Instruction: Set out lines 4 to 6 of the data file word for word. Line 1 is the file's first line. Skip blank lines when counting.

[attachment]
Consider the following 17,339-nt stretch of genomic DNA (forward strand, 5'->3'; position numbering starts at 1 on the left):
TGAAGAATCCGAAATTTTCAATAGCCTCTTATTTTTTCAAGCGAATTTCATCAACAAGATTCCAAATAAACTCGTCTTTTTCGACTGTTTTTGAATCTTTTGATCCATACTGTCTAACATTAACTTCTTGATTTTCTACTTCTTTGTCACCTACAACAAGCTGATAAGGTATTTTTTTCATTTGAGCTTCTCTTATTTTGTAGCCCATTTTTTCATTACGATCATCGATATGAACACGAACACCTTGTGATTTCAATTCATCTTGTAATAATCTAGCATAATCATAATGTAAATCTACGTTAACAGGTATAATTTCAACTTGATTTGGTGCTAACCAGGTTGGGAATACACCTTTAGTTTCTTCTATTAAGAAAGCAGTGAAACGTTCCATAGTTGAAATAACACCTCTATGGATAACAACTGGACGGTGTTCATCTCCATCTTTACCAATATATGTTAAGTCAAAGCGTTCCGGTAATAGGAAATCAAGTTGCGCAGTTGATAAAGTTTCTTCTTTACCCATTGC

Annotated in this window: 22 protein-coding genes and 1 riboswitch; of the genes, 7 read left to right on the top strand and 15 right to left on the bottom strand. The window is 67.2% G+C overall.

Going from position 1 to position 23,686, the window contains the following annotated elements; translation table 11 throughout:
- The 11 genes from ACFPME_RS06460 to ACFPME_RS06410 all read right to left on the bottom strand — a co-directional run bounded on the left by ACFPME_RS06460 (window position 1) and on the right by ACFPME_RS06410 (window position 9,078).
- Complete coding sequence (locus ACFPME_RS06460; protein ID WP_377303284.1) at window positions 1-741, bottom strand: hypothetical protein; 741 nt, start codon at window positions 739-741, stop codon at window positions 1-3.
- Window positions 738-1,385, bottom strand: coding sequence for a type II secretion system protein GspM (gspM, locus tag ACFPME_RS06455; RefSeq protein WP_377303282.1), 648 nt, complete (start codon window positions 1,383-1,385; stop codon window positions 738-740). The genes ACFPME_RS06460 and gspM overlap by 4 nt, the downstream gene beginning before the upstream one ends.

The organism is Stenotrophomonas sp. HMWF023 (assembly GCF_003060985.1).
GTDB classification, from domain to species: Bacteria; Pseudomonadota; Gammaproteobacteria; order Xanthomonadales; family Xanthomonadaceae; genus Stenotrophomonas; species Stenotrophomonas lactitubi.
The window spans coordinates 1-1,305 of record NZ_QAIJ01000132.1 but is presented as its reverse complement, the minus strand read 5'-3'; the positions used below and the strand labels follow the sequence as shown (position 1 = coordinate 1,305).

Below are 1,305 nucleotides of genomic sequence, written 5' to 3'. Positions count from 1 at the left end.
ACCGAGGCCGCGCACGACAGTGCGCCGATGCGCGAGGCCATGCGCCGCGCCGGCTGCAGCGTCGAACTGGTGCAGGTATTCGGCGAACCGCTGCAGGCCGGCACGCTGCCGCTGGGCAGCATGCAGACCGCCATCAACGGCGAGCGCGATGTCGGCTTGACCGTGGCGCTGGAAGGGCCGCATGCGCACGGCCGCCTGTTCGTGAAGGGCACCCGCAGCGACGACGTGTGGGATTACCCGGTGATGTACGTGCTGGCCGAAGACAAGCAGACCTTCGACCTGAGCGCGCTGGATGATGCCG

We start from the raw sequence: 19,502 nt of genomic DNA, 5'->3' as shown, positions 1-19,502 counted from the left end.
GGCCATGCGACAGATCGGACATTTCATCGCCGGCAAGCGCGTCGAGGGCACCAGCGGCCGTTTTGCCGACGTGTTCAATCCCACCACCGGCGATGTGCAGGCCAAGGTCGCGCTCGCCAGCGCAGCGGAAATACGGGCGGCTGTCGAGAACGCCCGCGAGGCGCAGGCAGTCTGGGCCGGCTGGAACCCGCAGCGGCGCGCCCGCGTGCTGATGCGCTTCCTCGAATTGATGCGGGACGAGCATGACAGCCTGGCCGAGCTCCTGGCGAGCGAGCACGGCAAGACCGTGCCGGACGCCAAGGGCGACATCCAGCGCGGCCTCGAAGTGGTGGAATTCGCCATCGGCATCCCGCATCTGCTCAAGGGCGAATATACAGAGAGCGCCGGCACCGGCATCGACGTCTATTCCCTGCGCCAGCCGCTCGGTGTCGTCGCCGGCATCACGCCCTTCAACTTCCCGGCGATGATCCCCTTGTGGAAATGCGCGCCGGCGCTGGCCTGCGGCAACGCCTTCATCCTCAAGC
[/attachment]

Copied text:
Going from position 1 to position 23,686, the window contains the following annotated elements; translation table 11 throughout:
- The 11 genes from ACFPME_RS06460 to ACFPME_RS06410 all read right to left on the bottom strand — a co-directional run bounded on the left by ACFPME_RS06460 (window position 1) and on the right by ACFPME_RS06410 (window position 9,078).
- Complete coding sequence (locus ACFPME_RS06460; protein ID WP_377303284.1) at window positions 1-741, bottom strand: hypothetical protein; 741 nt, start codon at window positions 739-741, stop codon at window positions 1-3.